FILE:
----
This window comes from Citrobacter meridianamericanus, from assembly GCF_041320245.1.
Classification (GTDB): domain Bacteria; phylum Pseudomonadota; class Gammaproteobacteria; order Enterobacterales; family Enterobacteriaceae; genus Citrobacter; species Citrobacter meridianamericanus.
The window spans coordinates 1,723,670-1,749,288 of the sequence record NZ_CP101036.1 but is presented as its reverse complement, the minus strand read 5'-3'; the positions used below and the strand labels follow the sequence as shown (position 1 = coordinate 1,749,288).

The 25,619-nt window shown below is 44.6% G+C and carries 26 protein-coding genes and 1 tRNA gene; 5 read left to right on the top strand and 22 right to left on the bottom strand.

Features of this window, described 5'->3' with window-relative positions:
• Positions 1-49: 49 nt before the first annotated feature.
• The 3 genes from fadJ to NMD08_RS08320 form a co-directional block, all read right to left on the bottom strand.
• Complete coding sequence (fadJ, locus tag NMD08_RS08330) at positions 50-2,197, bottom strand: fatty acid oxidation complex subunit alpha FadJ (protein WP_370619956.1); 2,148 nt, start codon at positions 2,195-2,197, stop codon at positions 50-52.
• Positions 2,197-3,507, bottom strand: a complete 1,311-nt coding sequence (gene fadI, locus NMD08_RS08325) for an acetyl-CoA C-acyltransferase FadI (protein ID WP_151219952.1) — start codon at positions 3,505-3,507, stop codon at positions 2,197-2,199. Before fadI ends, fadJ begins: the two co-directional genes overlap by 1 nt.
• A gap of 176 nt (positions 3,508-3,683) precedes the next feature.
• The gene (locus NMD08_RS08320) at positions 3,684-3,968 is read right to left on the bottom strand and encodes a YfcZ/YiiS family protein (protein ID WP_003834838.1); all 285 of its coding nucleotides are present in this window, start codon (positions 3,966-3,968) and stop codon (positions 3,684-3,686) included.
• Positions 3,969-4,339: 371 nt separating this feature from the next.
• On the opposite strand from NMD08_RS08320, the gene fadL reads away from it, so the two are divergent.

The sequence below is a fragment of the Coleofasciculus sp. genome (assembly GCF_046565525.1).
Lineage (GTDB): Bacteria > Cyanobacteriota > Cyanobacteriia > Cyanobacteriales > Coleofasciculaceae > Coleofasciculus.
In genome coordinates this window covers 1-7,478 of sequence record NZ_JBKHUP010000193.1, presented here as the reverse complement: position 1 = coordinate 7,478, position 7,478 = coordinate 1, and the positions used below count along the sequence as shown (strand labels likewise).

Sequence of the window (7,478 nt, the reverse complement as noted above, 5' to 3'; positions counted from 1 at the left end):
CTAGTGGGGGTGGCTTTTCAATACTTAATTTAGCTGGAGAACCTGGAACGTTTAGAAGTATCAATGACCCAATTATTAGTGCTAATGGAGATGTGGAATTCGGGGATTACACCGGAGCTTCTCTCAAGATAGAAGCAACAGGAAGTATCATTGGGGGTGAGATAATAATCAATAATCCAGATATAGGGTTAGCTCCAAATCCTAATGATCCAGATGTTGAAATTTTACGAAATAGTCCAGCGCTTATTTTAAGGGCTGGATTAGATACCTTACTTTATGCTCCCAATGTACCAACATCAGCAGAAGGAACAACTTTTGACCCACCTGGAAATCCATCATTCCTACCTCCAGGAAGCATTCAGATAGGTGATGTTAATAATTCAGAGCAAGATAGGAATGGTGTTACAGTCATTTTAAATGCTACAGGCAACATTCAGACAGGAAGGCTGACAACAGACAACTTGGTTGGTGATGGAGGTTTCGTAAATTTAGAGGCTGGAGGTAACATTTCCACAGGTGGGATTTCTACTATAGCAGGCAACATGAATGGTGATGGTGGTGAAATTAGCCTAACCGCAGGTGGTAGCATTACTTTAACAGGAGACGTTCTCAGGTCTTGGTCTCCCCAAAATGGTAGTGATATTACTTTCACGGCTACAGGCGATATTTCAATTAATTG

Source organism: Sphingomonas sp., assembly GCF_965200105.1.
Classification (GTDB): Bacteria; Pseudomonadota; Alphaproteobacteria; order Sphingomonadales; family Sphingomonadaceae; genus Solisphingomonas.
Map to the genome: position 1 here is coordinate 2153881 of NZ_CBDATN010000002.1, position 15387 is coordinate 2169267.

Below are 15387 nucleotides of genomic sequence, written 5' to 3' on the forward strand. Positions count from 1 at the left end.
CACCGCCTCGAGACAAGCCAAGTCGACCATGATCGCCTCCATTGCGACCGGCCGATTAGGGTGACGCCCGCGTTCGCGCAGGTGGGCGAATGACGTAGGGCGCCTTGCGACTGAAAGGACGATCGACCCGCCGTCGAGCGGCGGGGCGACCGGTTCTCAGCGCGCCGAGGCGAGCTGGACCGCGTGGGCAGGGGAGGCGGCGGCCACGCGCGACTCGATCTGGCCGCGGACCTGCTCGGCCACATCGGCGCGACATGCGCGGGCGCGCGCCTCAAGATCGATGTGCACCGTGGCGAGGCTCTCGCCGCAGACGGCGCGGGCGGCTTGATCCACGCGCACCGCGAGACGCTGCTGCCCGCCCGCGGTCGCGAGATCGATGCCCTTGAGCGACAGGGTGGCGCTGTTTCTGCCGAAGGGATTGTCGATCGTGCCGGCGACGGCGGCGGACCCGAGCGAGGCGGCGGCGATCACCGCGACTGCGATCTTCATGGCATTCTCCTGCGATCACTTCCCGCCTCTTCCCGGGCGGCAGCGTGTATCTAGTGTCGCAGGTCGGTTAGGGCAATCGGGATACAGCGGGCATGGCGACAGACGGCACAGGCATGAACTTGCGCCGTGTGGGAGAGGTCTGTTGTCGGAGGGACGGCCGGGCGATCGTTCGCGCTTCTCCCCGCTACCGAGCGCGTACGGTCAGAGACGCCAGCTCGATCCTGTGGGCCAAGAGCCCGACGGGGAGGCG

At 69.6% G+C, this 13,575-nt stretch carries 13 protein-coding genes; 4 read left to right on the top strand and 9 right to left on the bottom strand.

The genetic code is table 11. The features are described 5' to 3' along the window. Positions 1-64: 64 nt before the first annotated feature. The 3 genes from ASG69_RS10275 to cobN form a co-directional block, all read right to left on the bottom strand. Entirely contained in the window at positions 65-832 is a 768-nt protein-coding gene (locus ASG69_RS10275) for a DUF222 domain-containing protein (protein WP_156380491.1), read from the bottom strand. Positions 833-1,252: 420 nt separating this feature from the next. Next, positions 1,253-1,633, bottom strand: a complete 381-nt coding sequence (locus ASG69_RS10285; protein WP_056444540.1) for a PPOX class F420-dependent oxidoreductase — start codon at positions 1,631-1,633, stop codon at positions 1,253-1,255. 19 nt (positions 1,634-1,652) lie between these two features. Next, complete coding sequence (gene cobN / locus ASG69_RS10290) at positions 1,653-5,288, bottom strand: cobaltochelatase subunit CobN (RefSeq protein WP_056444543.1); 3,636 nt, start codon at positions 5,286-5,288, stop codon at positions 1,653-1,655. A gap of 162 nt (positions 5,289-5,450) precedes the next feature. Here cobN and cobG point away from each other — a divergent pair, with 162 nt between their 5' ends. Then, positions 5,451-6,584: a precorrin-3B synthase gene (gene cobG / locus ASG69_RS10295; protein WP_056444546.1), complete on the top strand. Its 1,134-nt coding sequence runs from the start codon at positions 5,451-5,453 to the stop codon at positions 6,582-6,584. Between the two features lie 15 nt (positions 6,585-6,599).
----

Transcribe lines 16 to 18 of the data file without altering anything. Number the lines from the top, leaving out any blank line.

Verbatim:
In genome coordinates this window covers 1-7,478 of sequence record NZ_JBKHUP010000193.1, presented here as the reverse complement: position 1 = coordinate 7,478, position 7,478 = coordinate 1, and the positions used below count along the sequence as shown (strand labels likewise).

Sequence of the window (7,478 nt, the reverse complement as noted above, 5' to 3'; positions counted from 1 at the left end):
CTAGTGGGGGTGGCTTTTCAATACTTAATTTAGCTGGAGAACCTGGAACGTTTAGAAGTATCAATGACCCAATTATTAGTGCTAATGGAGATGTGGAATTCGGGGATTACACCGGAGCTTCTCTCAAGATAGAAGCAACAGGAAGTATCATTGGGGGTGAGATAATAATCAATAATCCAGATATAGGGTTAGCTCCAAATCCTAATGATCCAGATGTTGAAATTTTACGAAATAGTCCAGCGCTTATTTTAAGGGCTGGATTAGATACCTTACTTTATGCTCCCAATGTACCAACATCAGCAGAAGGAACAACTTTTGACCCACCTGGAAATCCATCATTCCTACCTCCAGGAAGCATTCAGATAGGTGATGTTAATAATTCAGAGCAAGATAGGAATGGTGTTACAGTCATTTTAAATGCTACAGGCAACATTCAGACAGGAAGGCTGACAACAGACAACTTGGTTGGTGATGGAGGTTTCGTAAATTTAGAGGCTGGAGGTAACATTTCCACAGGTGGGATTTCTACTATAGCAGGCAACATGAATGGTGATGGTGGTGAAATTAGCCTAACCGCAGGTGGTAGCATTACTTTAACAGGAGACGTTCTCAGGTCTTGGTCTCCCCAAAATGGTAGTGATATTACTTTCACGGCTACAGGCGATATTTCAATTAATTG